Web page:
Mon, May 02, 2005 - Page 11 News List

Banks caution consumers on cash-card abuse

`LIQUIDITY SQUEEZE' In the wake of cash-card debts, the finance industry is forced to restructure its services

By Jackie Lin  /  STAFF REPORTER

A electronic bulletin board mounted on the corner of Zhongxiao East Road and Keelung Road shows a cash-card commercial by Hwa Nan Commercial Bank. Starting this month, all the TV, movie commercials and print advertisements promoting cash-cards are required to have a warning saying that the product must be used carefully.


Fierce competition in the fast-growing but controversial cash-advance card market has seen the first player quitting the game last month, but industry veterans said that it is unlikely to be an isolated case and more withdrawals of banks from this aspect of consumer banking are expected in the future.

Less than a year after it had joined the seemingly lucrative cash-card race, the Taipei-based Bank of Overseas Chinese (華僑銀行) decided to dispose of all its cash-card customers in March.

But actually the lender, 11.4 percent owned by the government, ceased issuing new cash cards to customers in April last year, as a way to improve its bad loan ratio.

The bank formally dropped out of the market last month, reducing the number of cash-card issuers in the nation down from 34 to 33, the Financial Supervisory Commission announced at a press conference last week.

The bank still had over 3,000 effective cash cards in February and the number was cut down to zero in March, according to the commission's Bureau of Monetary Affairs data.

Jong Huey-jen (鍾慧貞), the bureau's deputy director general, said the Bank of Overseas Chinese has helped these customers transfer to small-amount loan programs or other consumer banking projects, paving the way for its formal exit out of the white-hot race.

Cash cards, which first appeared in the Taiwan market after Cosmos Bank Taiwan (萬泰銀行) introduced its George & Mary card in 1999, allow holders to borrow cash on an unsecured basis via automatic teller machines.

As of the end of March, 3.81 million cash cards were issued in Taiwan, with an outstanding loan figure of about NT$270.5 billion, according to the bureau.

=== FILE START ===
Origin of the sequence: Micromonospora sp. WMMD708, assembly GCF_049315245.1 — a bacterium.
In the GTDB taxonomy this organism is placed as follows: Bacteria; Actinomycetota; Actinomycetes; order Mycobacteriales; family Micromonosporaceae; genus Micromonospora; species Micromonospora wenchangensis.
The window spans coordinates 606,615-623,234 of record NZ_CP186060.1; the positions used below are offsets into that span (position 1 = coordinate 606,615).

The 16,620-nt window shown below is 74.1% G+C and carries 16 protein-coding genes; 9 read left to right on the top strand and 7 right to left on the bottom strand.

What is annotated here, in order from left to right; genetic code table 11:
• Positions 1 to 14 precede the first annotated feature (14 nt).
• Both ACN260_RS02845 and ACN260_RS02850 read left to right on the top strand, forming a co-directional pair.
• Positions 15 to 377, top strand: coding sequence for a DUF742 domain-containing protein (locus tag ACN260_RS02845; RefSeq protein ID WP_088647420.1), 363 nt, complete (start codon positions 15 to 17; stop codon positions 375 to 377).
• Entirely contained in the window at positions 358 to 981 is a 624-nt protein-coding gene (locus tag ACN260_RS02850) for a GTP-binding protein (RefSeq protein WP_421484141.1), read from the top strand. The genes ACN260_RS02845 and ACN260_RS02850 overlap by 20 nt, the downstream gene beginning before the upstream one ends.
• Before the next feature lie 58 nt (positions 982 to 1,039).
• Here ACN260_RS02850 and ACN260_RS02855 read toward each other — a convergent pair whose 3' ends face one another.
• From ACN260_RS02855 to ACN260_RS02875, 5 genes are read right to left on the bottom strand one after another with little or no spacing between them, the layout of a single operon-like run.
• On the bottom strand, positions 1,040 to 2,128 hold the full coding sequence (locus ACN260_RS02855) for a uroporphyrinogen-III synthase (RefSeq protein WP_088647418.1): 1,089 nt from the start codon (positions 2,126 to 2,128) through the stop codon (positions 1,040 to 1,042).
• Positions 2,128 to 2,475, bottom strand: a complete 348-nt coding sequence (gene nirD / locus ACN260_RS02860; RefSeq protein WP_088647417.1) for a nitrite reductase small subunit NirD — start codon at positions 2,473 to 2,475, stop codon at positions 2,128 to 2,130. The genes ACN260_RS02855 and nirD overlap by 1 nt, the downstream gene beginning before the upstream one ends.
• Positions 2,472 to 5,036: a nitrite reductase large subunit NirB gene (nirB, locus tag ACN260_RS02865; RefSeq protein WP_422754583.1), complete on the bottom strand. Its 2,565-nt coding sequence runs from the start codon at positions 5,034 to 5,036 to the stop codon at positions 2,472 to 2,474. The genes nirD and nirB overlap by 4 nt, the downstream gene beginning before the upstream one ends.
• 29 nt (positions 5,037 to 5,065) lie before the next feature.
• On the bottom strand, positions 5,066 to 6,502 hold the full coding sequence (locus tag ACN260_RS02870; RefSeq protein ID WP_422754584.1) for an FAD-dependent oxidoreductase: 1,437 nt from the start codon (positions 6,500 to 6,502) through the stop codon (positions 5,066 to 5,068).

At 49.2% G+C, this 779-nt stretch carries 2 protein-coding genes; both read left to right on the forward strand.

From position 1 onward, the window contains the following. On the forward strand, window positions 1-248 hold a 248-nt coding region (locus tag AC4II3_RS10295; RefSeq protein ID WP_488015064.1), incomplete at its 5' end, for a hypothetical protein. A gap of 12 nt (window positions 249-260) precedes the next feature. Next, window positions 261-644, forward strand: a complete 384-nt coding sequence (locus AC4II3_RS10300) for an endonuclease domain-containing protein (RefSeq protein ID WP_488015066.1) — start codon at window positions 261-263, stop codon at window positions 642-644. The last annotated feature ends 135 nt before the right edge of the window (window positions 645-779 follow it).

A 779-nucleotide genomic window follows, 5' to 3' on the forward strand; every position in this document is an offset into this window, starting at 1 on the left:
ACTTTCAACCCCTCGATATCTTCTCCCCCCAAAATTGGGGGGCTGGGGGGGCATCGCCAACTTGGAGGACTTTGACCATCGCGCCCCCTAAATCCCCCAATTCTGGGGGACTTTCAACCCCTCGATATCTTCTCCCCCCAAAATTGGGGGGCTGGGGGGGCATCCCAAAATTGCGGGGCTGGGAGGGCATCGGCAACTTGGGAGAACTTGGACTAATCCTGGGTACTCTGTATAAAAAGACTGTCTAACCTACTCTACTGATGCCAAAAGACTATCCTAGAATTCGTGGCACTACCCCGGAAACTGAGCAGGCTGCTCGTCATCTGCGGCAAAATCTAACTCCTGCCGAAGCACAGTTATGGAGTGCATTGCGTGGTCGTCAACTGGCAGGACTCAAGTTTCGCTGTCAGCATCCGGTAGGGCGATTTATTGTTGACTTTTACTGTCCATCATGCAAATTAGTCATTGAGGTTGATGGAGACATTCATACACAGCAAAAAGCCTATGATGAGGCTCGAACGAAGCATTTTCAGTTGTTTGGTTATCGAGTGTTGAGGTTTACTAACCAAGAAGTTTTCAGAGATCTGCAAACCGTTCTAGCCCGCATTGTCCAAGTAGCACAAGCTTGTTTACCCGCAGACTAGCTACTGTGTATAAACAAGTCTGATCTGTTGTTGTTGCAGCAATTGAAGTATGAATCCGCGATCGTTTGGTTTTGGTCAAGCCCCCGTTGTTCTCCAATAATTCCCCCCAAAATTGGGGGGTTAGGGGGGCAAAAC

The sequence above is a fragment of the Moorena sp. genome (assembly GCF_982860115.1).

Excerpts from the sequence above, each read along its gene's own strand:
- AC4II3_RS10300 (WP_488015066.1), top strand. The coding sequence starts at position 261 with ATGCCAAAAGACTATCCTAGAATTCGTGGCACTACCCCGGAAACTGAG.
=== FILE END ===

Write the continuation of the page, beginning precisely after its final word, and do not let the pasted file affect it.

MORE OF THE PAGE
The three largest cash-card issuing banks control more than 50 percent of the market: Cosmos Bank, Taishin International Bank (台新銀行) and Chinatrust Commercial Bank (中國信託).

Whether the Bank of Overseas Chinese's exit from the cash-card business will cool down the feverish development in the nation's consumer finance industry awaits observation.

But financial regulators are placing more restrictions on cash-card issuers, hoping to regulate the booming market and protect consumers' rights and interests.

In the wake of the abuse of cash cards by young users, the regulators have been increasingly pressuring local lenders, demanding they equip themselves with sophisticated monitoring and collection systems, as well as comprehensive credit policies to control credit risk.

The latest regulations passed by the commission on Thursday stipulate that, starting this month, all TV and movie commercials and print advertisements promoting cash cards must have warning phrases saying that this consumer product must be used carefully.

Lu Daung-yen (呂東英), vice chairman of the Financial Supervisory Commission, said if banks fail to abide by the standards, the maximum punishment is to suspend their cash-card operations.

The regulations also raise card applicants' eligibility requirements, demanding that those who already own five cash cards present salary or financial statements when applying for an additional one.

Card issuers are also banned from giving away gifts as part of their marketing strategy, the commission said.

The government's worries apparently are not baseless, as the eligibility requirements for cash cards are significantly lower than those for other types of consumer debt such as credit cards, with some lenders even issuing cards to prospective applicants with no steady income.

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